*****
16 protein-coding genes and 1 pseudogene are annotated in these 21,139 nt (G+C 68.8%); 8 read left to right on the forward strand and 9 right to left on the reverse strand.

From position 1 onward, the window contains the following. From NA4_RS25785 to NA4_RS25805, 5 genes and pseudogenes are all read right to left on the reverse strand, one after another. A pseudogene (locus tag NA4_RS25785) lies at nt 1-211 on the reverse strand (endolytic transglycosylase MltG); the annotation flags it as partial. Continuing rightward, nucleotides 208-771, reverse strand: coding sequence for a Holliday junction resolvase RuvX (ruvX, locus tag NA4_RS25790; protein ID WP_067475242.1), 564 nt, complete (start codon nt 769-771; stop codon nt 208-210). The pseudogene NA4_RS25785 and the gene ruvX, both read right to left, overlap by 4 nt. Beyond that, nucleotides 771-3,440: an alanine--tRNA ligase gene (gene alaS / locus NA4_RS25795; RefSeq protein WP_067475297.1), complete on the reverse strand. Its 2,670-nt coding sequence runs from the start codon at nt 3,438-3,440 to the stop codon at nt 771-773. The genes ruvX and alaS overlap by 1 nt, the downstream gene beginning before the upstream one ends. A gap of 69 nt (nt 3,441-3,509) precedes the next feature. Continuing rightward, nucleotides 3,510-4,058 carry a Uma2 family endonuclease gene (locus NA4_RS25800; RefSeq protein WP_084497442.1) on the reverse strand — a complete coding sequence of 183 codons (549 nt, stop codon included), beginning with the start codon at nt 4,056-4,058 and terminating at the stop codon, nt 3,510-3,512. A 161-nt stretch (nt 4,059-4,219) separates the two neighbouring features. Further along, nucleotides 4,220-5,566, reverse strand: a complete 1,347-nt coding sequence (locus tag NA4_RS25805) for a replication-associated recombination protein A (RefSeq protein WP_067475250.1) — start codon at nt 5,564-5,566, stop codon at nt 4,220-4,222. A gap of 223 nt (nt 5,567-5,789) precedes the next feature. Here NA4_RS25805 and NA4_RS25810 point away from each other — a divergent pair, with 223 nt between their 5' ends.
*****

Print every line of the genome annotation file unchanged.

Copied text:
16 protein-coding genes and 1 pseudogene are annotated in these 21,139 nt (G+C 68.8%); 8 read left to right on the forward strand and 9 right to left on the reverse strand.

From position 1 onward, the window contains the following. From NA4_RS25785 to NA4_RS25805, 5 genes and pseudogenes are all read right to left on the reverse strand, one after another. A pseudogene (locus tag NA4_RS25785) lies at nt 1-211 on the reverse strand (endolytic transglycosylase MltG); the annotation flags it as partial. Continuing rightward, nucleotides 208-771, reverse strand: coding sequence for a Holliday junction resolvase RuvX (ruvX, locus tag NA4_RS25790; protein ID WP_067475242.1), 564 nt, complete (start codon nt 769-771; stop codon nt 208-210). The pseudogene NA4_RS25785 and the gene ruvX, both read right to left, overlap by 4 nt. Beyond that, nucleotides 771-3,440: an alanine--tRNA ligase gene (gene alaS / locus NA4_RS25795; RefSeq protein WP_067475297.1), complete on the reverse strand. Its 2,670-nt coding sequence runs from the start codon at nt 3,438-3,440 to the stop codon at nt 771-773. The genes ruvX and alaS overlap by 1 nt, the downstream gene beginning before the upstream one ends. A gap of 69 nt (nt 3,441-3,509) precedes the next feature. Continuing rightward, nucleotides 3,510-4,058 carry a Uma2 family endonuclease gene (locus NA4_RS25800; RefSeq protein WP_084497442.1) on the reverse strand — a complete coding sequence of 183 codons (549 nt, stop codon included), beginning with the start codon at nt 4,056-4,058 and terminating at the stop codon, nt 3,510-3,512. A 161-nt stretch (nt 4,059-4,219) separates the two neighbouring features. Further along, nucleotides 4,220-5,566, reverse strand: a complete 1,347-nt coding sequence (locus tag NA4_RS25805) for a replication-associated recombination protein A (RefSeq protein WP_067475250.1) — start codon at nt 5,564-5,566, stop codon at nt 4,220-4,222. A gap of 223 nt (nt 5,567-5,789) precedes the next feature. Here NA4_RS25805 and NA4_RS25810 point away from each other — a divergent pair, with 223 nt between their 5' ends.